2.5 inch laptop hard drive in a desktop.
I have a 2.5 inch SATA Hitachi 320GB 7200 rpm hard drive. I want to put it into a desktop system with SATA. I have read that there are power concerns about 12v and I have read that SATA is SATA and it doesn't matter. Can someone truly say for sure which is the case? I have not had any luck running this 2.5 inch drive in my desktop. I can see the drive in BIOS and see it in the operating system and I can see the SMART status showing the drive is healthy but I can not format read or write to it and I just don't understand what gives.
(1) If the 2.5" HDD was used as a boot disk in a laptop and can not format it, recommend that you delete all partitions.
(2) 2 1/2 in drives use the +5 V, and while +12 (and +3.3) are available on the sata power connecter only the +5 is internally connected on the drive
(3) One advantage of 2 1/2" drives is that they are more ruggedly constructed.
No, I bought the drive new and never password protected the drive. I did load linux on the drive with luks encryption. I also wiped the drive with DD. I did not run a hard drive utility on the drive though, so I guess this could be a possiblity but I don't believe there is anyway for a password to just magically appear on a drive. I can put the drive back in my laptop and load linux on it with no errors, no prompt for password on my laptop, but it will not work in my desktop. I can only guess that perhaps there is some incompatibility between this Hitachi hard drive and the AMD SB710 chipset or some other driver on my ASUS motherboard or driver for these. I am going to try a USB 3.0 bridge and see if I can access the drive.fzabkar said:Is it password protected?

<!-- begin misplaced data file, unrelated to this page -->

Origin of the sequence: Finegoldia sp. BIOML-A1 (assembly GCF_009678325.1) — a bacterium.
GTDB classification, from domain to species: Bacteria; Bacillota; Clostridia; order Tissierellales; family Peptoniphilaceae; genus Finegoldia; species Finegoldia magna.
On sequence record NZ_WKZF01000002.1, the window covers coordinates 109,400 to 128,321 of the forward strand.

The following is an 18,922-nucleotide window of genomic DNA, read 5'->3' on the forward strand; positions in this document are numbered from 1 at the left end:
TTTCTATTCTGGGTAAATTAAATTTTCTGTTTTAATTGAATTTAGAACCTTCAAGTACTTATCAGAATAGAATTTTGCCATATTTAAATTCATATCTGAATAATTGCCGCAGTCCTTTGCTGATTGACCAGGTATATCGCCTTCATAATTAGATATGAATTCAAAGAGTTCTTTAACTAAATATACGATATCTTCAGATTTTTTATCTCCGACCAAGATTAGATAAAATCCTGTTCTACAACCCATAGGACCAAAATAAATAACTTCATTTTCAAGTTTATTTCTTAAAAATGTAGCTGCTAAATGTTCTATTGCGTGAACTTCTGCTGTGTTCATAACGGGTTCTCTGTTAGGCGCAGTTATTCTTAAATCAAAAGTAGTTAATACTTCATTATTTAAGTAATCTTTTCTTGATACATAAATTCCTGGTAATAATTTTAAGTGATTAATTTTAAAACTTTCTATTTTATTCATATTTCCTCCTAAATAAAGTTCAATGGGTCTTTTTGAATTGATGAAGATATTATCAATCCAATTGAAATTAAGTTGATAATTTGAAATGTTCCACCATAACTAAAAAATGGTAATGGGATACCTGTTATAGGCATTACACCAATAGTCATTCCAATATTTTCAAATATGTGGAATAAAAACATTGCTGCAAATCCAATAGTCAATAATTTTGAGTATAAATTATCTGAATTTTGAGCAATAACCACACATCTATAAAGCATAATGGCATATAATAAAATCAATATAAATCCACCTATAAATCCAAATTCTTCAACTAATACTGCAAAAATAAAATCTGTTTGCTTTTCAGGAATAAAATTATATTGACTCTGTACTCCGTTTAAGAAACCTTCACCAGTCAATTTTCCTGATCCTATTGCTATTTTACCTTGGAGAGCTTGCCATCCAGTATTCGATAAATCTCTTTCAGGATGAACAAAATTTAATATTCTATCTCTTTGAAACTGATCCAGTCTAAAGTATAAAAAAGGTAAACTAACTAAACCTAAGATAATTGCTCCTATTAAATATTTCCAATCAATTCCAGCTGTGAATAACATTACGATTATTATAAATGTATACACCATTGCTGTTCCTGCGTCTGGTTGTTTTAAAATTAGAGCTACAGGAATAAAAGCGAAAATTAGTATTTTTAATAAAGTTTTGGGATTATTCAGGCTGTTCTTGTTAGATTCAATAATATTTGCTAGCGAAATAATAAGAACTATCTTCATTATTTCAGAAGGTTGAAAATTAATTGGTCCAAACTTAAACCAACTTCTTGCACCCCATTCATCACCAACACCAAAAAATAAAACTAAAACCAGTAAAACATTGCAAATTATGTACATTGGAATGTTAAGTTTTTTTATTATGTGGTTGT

Check its security status using a hard drive diagnostic utility.
BTW, the drive does not use +12V power.
I used 2.5" drives when building desktops all the time, especially micro-ATX or mini-ITX systems. There is nothing technically different between the two standards, their merely different form factors. 2.5" drives tend to be targeted at notebooks and thus have slower rotation speeds and use less power, but there are cheap 7200 drives out there. And SAS drives tend to be 2.5" at 10 or 15K speeds.
Just treat it like any other HDD and everything will be fine.